A shell of his former self, Millennium Man sits excluded from his adoring fans behind an iron fence, robbed of the chrome-coloured globe formerly clutched between his hands.
“It’s as if his hands are in the air, in anguish, as to what is my future,” said Andrew Robb, a local documentarian and confessed Millennium Man devotee.
Fans are now grappling with how he should be honoured.
“The worst case is that he’s scrapped and the best case is that there are plans to extend his life. It would be nice to have that in place so eventually, he can be a permanent part of sunshine,” he said.
Mr Robb, who has made two short documentaries about the phenomenon, has proposed a 3D scan be made so his dimensions can be digitally captured and exist in perpetuity, and that potentially he be cast in a brand new iron form.
It’s a turnaround for Vicinity Centres, which managed the site where the chrome warrior is stationed, which had originally planned to remove the figure without realising its deep importance to the Sunshine community at large.
Vicinity Centres Communications Manager Ali O’Shea said they retained “expert consultants and his original builder do a structural assessment,” and after finding the statue is beyond repair, have turned to the community for suggestions to ensure Millennium Man lives on.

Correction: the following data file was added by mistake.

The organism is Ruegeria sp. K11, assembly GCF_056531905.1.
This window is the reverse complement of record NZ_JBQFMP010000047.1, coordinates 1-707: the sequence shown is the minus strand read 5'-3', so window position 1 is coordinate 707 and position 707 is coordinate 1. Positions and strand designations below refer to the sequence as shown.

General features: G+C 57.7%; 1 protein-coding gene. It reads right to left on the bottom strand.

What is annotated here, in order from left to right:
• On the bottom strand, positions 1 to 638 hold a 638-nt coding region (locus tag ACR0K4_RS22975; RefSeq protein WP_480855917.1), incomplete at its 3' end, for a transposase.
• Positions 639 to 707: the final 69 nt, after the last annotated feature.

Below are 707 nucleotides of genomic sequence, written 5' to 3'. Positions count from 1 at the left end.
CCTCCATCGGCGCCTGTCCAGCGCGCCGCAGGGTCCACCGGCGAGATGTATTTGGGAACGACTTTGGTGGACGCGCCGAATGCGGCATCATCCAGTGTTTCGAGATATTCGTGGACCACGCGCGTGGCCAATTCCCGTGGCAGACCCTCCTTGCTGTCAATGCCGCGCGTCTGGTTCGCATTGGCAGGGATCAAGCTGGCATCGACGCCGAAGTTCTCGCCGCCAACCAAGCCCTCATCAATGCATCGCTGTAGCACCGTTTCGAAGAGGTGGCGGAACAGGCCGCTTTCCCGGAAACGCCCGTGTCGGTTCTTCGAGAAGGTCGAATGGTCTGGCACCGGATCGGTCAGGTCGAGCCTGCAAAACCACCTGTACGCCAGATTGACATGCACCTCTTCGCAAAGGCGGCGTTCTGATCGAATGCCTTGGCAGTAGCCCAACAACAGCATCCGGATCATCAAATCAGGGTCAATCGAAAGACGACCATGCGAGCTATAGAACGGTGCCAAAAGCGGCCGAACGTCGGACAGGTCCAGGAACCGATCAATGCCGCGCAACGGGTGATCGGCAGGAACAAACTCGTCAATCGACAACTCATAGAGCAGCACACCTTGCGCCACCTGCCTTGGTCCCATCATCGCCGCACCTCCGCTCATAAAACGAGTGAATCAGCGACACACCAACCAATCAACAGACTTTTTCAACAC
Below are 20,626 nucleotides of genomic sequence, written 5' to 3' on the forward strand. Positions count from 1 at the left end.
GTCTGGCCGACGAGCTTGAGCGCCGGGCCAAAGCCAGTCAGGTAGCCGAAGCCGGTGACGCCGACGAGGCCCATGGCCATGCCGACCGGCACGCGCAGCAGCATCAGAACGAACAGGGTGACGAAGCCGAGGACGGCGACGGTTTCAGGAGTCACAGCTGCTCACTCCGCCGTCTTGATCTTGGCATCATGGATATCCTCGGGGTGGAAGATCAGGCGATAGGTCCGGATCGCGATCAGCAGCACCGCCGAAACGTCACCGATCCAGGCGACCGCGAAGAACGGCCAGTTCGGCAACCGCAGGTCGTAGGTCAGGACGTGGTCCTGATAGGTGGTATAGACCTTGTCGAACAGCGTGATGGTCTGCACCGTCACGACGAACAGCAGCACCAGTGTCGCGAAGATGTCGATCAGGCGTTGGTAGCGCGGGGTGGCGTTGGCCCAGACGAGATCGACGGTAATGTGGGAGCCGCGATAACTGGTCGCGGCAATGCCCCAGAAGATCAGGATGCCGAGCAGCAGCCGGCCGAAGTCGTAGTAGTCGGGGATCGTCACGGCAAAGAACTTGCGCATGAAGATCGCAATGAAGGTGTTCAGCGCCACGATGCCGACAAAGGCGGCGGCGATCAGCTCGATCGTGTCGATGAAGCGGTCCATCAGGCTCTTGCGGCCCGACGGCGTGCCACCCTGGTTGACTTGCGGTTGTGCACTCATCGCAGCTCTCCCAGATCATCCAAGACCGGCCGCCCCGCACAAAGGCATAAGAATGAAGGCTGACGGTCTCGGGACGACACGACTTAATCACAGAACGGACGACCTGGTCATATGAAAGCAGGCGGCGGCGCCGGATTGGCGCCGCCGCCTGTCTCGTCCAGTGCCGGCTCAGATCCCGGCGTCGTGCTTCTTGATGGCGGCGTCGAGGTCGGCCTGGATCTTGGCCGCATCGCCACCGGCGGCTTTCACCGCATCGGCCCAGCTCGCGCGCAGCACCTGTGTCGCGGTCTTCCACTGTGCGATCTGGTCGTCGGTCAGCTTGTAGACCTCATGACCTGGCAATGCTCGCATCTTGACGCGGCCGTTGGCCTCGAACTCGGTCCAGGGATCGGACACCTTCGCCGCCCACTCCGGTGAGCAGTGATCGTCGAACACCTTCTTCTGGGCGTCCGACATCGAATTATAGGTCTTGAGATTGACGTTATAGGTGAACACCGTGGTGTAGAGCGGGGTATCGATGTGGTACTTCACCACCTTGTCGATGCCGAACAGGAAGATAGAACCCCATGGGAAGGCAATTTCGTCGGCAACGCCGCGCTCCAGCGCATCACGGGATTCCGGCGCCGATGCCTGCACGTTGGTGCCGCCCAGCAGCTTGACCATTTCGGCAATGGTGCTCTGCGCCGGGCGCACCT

It’s also been proposed that he be replaced with a 3D projection, a statue double the size, a Millennium Falcon or Sunshine’s first Hollywood-style star.
With some ideas for reconstruction running into the several thousands of dollars, Vicinity Centres’ financial commitment to protecting this legacy is still being determined.
“I don’t have that detail at this time,” she said.
Millennium Man was originally created by BiGfiSh designer Renata Slusarski, a Footscray-based design and fabrication firm, for a Village Cinema that was opened there in the 90s.
Expected to survive for around five years, its legacy has instead run into the decades as two sister statues, also produced by BiGfiSh, have now perished.
He was refurbished in 2016 with a view of extending his life.
“There’s not one of these anywhere else now,” Dinesh Jayasuriya told Nine News, “so you see Millennium Man, you’re seeing Sunshine.”
David Estcourt works for The Age and The Sydney Morning Herald.